Kids need to get a flu shot - but it doesn't need to hurt
OTTAWA, Nov. 15, 2013 /CNW/ - The Children's Hospital of Eastern
Ontario's (CHEO) 'Be Sweet to Babies' research team, led by Dr. Denise Harrison, recently launched a YouTube video demonstrating the best ways to reduce pain for babies' immunizations.
This is a must-view video for all parents of babies who are getting
ready for a flu shot or their standard vaccinations.
As many parents can attest, immunizations can be painful for infants and
distressing for parents. However, there are simple and effective ways
to reduce the pain. Research shows breastfeeding babies, giving them
sugar water, or holding them upright in a secure front-to-front
position effectively reduces pain during immunizations.
Unfortunately, these strategies are rarely used by healthcare providers
and parents. There are hundreds of videos currently on YouTube of
babies being injected; however, proven pain reduction techniques are
not being used.
Concerned by these examples, CHEO's Be Sweet to Babies research team
carried out a review of 142 of these videos.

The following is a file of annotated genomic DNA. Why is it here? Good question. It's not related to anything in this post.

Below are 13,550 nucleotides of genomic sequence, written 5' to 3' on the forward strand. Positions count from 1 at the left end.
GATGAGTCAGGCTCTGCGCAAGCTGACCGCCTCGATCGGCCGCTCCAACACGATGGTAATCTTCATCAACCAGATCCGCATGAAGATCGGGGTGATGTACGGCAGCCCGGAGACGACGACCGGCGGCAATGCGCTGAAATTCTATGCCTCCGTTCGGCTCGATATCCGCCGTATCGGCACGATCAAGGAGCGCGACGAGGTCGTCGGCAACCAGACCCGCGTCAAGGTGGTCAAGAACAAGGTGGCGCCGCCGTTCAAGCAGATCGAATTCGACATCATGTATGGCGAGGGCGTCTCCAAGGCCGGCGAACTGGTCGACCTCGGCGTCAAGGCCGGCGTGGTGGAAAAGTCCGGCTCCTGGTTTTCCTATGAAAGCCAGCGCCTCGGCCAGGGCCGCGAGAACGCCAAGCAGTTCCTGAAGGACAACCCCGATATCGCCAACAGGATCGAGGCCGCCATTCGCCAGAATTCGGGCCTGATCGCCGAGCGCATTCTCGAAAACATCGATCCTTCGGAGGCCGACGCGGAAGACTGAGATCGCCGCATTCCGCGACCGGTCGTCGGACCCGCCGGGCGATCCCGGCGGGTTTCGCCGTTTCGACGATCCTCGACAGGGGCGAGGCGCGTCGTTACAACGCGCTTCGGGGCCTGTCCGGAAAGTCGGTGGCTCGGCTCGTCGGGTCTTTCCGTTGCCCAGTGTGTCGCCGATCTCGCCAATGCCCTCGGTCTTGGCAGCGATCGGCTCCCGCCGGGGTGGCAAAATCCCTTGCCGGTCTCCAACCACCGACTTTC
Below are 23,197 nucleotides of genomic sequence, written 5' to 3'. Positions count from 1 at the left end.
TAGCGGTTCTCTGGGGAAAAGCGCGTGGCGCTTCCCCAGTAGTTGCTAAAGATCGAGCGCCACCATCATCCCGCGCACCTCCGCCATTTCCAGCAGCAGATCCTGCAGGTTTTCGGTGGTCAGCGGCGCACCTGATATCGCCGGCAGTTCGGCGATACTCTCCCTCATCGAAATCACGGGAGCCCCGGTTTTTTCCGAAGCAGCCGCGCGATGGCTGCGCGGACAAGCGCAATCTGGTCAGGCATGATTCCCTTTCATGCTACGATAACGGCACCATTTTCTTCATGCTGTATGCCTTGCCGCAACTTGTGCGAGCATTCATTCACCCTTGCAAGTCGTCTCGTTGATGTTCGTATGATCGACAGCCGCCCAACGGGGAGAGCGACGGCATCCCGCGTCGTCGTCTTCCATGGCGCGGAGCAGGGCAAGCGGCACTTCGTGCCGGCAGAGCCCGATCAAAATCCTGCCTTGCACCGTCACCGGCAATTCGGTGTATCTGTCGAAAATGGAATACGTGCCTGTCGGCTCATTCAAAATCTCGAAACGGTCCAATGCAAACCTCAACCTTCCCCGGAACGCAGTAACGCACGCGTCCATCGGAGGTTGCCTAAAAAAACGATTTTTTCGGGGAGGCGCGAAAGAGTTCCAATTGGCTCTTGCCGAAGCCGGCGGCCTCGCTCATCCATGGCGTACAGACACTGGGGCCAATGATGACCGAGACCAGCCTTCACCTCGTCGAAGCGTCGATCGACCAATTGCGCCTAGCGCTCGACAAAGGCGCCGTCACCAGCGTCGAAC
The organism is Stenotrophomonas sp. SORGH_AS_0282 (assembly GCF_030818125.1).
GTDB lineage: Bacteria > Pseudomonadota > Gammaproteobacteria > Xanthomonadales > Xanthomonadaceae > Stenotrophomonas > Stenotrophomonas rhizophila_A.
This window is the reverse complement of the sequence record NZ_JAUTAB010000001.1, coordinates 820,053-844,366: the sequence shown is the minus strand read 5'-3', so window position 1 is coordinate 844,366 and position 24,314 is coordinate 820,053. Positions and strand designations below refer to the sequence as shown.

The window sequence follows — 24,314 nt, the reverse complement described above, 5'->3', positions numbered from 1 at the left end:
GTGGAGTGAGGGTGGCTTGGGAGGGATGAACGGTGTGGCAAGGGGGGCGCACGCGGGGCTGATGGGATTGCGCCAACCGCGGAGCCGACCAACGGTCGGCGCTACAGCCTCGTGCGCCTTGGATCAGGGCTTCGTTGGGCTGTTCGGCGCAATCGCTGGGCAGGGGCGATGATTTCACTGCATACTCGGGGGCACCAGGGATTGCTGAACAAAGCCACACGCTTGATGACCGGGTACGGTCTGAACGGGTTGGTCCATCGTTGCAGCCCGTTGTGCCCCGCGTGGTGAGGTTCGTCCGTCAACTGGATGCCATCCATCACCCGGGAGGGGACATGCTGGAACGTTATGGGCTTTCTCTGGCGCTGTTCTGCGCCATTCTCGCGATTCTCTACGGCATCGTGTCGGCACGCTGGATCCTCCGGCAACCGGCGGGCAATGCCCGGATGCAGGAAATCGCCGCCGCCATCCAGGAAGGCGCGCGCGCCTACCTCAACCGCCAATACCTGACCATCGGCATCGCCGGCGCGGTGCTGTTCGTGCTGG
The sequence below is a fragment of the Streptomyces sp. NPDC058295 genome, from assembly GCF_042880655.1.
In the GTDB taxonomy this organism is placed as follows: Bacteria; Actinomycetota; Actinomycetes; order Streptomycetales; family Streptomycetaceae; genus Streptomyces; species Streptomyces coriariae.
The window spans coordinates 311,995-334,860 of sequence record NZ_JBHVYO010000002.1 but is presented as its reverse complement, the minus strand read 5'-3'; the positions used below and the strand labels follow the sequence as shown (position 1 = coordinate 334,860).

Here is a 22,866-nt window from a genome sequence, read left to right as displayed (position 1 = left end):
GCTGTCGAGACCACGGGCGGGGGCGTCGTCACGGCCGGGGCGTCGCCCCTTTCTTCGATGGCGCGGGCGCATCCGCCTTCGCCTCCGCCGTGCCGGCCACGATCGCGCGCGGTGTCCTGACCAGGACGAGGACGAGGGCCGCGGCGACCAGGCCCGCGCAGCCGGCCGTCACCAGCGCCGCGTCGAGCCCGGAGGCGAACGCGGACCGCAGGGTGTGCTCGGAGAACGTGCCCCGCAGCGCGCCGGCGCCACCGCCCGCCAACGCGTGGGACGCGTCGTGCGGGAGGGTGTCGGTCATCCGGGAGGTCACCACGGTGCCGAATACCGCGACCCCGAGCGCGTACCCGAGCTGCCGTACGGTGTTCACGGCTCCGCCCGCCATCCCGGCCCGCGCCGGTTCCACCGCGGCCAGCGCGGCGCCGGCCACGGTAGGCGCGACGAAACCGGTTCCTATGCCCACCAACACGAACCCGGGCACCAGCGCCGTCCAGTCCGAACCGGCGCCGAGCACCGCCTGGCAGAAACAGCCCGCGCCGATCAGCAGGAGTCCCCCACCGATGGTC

"We noticed almost all of the babies cried before or during their
injections, with some crying solidly for over 2 minutes after the
injections," said Dr. Harrison. "No videos showed breastfeeding or use
of sugar water during the injections and only four babies were held in
a front-front position."
As a result of their findings, the research team decided to post their
own YouTube video demonstrating effective pain reduction techniques in
The team will monitor the number of hits, comments, Likes and Dislikes
this video receives over the next 12 months. It will also monitor all
newly posted videos to see whether effective pain reduction strategies
are starting to be implemented as a result.
"At CHEO we believe in using evidence-driven health care to ensure the
best outcomes for our children, youth and families," said Dr. Harrison.
"We hope this project will change standard practices for giving shots,
therefore reducing tears and fears during injections now and in the
SOURCE: Children's Hospital of Eastern Ontario (CHEO)
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